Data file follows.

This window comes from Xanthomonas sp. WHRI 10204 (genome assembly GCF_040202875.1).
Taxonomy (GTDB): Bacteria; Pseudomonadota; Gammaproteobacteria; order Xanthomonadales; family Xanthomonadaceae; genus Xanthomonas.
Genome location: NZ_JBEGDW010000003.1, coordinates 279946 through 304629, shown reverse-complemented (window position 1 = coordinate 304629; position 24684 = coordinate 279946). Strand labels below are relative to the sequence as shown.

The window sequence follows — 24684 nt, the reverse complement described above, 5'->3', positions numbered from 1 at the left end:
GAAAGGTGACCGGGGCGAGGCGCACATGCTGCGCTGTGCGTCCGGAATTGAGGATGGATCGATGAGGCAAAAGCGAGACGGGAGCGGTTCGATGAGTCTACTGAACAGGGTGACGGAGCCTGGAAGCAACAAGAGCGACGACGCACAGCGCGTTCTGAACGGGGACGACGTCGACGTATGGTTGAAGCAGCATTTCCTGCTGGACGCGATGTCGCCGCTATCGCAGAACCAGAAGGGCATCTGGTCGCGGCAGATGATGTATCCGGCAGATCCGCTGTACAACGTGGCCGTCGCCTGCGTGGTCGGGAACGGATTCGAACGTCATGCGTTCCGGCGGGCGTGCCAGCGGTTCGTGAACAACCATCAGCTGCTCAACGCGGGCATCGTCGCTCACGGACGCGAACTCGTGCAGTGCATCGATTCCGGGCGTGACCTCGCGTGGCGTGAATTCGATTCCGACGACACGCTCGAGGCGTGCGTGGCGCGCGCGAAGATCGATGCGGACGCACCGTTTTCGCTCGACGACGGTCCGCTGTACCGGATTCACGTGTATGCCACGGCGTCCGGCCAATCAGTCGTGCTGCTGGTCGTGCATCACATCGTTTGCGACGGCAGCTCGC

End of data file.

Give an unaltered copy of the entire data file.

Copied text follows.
This window comes from Xanthomonas sp. WHRI 10204 (genome assembly GCF_040202875.1).
Taxonomy (GTDB): Bacteria; Pseudomonadota; Gammaproteobacteria; order Xanthomonadales; family Xanthomonadaceae; genus Xanthomonas.
Genome location: NZ_JBEGDW010000003.1, coordinates 279946 through 304629, shown reverse-complemented (window position 1 = coordinate 304629; position 24684 = coordinate 279946). Strand labels below are relative to the sequence as shown.

The window sequence follows — 24684 nt, the reverse complement described above, 5'->3', positions numbered from 1 at the left end:
GAAAGGTGACCGGGGCGAGGCGCACATGCTGCGCTGTGCGTCCGGAATTGAGGATGGATCGATGAGGCAAAAGCGAGACGGGAGCGGTTCGATGAGTCTACTGAACAGGGTGACGGAGCCTGGAAGCAACAAGAGCGACGACGCACAGCGCGTTCTGAACGGGGACGACGTCGACGTATGGTTGAAGCAGCATTTCCTGCTGGACGCGATGTCGCCGCTATCGCAGAACCAGAAGGGCATCTGGTCGCGGCAGATGATGTATCCGGCAGATCCGCTGTACAACGTGGCCGTCGCCTGCGTGGTCGGGAACGGATTCGAACGTCATGCGTTCCGGCGGGCGTGCCAGCGGTTCGTGAACAACCATCAGCTGCTCAACGCGGGCATCGTCGCTCACGGACGCGAACTCGTGCAGTGCATCGATTCCGGGCGTGACCTCGCGTGGCGTGAATTCGATTCCGACGACACGCTCGAGGCGTGCGTGGCGCGCGCGAAGATCGATGCGGACGCACCGTTTTCGCTCGACGACGGTCCGCTGTACCGGATTCACGTGTATGCCACGGCGTCCGGCCAATCAGTCGTGCTGCTGGTCGTGCATCACATCGTTTGCGACGGCAGCTCGC